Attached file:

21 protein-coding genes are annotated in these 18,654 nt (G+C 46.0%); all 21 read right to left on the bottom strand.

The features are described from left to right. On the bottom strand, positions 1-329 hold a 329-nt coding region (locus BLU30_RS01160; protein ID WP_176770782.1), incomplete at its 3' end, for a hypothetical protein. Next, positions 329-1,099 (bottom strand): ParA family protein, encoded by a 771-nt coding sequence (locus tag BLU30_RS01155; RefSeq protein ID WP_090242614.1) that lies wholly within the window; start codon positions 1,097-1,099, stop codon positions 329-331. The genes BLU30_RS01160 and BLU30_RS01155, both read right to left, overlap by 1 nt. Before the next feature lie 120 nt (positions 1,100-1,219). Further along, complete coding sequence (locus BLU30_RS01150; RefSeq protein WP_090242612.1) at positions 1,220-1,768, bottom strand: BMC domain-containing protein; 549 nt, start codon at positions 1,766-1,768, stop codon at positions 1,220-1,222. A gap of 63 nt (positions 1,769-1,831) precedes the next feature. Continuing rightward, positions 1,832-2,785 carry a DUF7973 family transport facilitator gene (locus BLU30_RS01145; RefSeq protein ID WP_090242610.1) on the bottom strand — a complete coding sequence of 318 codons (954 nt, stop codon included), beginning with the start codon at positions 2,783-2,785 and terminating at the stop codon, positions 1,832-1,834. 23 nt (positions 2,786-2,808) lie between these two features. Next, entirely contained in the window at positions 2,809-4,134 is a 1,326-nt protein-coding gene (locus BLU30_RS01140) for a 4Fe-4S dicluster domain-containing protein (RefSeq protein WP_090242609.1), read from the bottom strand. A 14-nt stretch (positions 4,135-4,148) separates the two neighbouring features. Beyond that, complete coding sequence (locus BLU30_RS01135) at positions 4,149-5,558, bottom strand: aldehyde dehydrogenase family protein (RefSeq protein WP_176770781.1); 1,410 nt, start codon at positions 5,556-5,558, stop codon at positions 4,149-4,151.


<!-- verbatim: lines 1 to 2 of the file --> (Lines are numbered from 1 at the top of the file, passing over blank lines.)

21 protein-coding genes are annotated in these 18,654 nt (G+C 46.0%); all 21 read right to left on the bottom strand.

The features are described from left to right. On the bottom strand, positions 1-329 hold a 329-nt coding region (locus BLU30_RS01160; protein ID WP_176770782.1), incomplete at its 3' end, for a hypothetical protein. Next, positions 329-1,099 (bottom strand): ParA family protein, encoded by a 771-nt coding sequence (locus tag BLU30_RS01155; RefSeq protein ID WP_090242614.1) that lies wholly within the window; start codon positions 1,097-1,099, stop codon positions 329-331. The genes BLU30_RS01160 and BLU30_RS01155, both read right to left, overlap by 1 nt. Before the next feature lie 120 nt (positions 1,100-1,219). Further along, complete coding sequence (locus BLU30_RS01150; RefSeq protein WP_090242612.1) at positions 1,220-1,768, bottom strand: BMC domain-containing protein; 549 nt, start codon at positions 1,766-1,768, stop codon at positions 1,220-1,222. A gap of 63 nt (positions 1,769-1,831) precedes the next feature. Continuing rightward, positions 1,832-2,785 carry a DUF7973 family transport facilitator gene (locus BLU30_RS01145; RefSeq protein ID WP_090242610.1) on the bottom strand — a complete coding sequence of 318 codons (954 nt, stop codon included), beginning with the start codon at positions 2,783-2,785 and terminating at the stop codon, positions 1,832-1,834. 23 nt (positions 2,786-2,808) lie between these two features. Next, entirely contained in the window at positions 2,809-4,134 is a 1,326-nt protein-coding gene (locus BLU30_RS01140) for a 4Fe-4S dicluster domain-containing protein (RefSeq protein WP_090242609.1), read from the bottom strand. A 14-nt stretch (positions 4,135-4,148) separates the two neighbouring features. Beyond that, complete coding sequence (locus BLU30_RS01135) at positions 4,149-5,558, bottom strand: aldehyde dehydrogenase family protein (RefSeq protein WP_176770781.1); 1,410 nt, start codon at positions 5,556-5,558, stop codon at positions 4,149-4,151.